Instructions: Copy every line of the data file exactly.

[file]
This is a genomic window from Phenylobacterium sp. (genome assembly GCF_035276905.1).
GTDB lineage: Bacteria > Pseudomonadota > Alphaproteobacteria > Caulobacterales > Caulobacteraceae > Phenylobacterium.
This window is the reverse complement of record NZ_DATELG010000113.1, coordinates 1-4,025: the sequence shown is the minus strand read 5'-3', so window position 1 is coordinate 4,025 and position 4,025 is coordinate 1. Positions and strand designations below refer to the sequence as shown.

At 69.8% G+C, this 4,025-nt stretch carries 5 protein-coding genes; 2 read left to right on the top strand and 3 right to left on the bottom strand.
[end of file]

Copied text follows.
This is a genomic window from Phenylobacterium sp. (genome assembly GCF_035276905.1).
GTDB lineage: Bacteria > Pseudomonadota > Alphaproteobacteria > Caulobacterales > Caulobacteraceae > Phenylobacterium.
This window is the reverse complement of record NZ_DATELG010000113.1, coordinates 1-4,025: the sequence shown is the minus strand read 5'-3', so window position 1 is coordinate 4,025 and position 4,025 is coordinate 1. Positions and strand designations below refer to the sequence as shown.

At 69.8% G+C, this 4,025-nt stretch carries 5 protein-coding genes; 2 read left to right on the top strand and 3 right to left on the bottom strand.